"The hardest thing is still to calm myself down when my
boys get wild and my buttons get pushed. I end up screaming despite my
best intentions." - Mollie
"When my kids become wild and unruly, I use a nice, safe playpen. When they're finished, I climb out." -- Erma Bombeck
Mollie's right. The hardest part of parenting is regulating our own emotions. In our last post, we talked about how to get angry less often. But what happens when your child does something that makes you want to scream, and a playpen won't work? What are your options?
a. Scream and then feel remorseful later.
b. Resist screaming by calming yourself down.
In other words, you can escalate the upset, or you can try to stay calm to settle everyone down.
Of course, you have more options if you take positive action BEFORE you feel like screaming. Often when we lose it with our children, it’s because we haven’t set a limit, and something is grating on us. Some parents are trying so hard to be patient they let things get out of hand, and then snap.
The key is to set limits BEFORE you get angry. The minute you start getting annoyed, it’s a signal to do something. No, not yell. It’s time to intervene in a positive way to meet everyone's needs, including your own!
But what if despite your best efforts something happens that pushes you over the edge?
1. If necessary, intervene to move a child out of danger. And, of course, tend to anyone who is crying or hurt. But don't open your mouth to the child you want to scream at. Whatever comes out will make you sorry later. Bite your tongue. Just focus on making sure everyone is safe.
2. There is no emergency. This is the critical moment; your body has been hijacked by fight or flight hormones and part of you thinks it's an emergency. You feel an urgent need to act; probably by clobbering your child. Repeat after me: IT'S NOT AN EMERGENCY.
3. Take Five. Consciously speak in as calm a tone as you can manage. "I need to calm down. I'll be back in a minute" and move away from your child. (If one child was being attacked by the other, take that child with you to keep him safe.)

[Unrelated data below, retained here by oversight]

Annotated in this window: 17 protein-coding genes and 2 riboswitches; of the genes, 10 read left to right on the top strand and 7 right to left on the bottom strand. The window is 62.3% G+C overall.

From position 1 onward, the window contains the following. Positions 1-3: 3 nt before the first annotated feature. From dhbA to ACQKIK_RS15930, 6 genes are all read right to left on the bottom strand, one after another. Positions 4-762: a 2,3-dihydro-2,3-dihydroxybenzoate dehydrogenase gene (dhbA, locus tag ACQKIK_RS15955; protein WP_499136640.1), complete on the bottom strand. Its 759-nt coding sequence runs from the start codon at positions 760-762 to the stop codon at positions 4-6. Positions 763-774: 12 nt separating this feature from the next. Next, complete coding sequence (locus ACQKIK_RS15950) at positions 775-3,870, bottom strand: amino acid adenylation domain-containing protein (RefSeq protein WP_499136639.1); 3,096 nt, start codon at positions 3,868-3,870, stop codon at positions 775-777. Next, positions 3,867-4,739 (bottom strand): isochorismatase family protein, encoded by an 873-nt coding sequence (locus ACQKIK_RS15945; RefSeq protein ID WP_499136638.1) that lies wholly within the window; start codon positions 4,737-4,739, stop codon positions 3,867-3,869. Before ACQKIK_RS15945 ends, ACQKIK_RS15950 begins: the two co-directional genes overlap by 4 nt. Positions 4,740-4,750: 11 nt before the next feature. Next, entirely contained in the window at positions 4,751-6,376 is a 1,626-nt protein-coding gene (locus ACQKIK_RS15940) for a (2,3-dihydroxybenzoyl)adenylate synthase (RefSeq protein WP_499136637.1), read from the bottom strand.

Maybe you're wondering how your child will learn not to do such things if you stay calm. Research shows that when we get upset, our kids get more upset -- and the learning functions of their brains shut down. Kids learn best through a limit given empathically so that it lessens their upset, followed by a problem-solving discussion once they calm down. By comparison, when we act like it's an emergency, our child spins further out of control.
4. Do whatever calms you and defuses your anger. Breathe deeply at least ten times to turn off your body's alarm response. Shake the tension out through your hands. Splash water on your face. Look in the mirror and reassure yourself: "I'm a good parent. This will be ok. Whatever happens, I can handle it."
5. Change your thoughts so you can change your feelings. If you're thinking your child is a spoiled brat who will grow up to be a bully, you can't calm down. The truth is, your child is a little person who is in pain and is showing you that by his behavior. Remind yourself "He's acting like a child because he IS a child....My child needs my love most when he least 'deserves' it."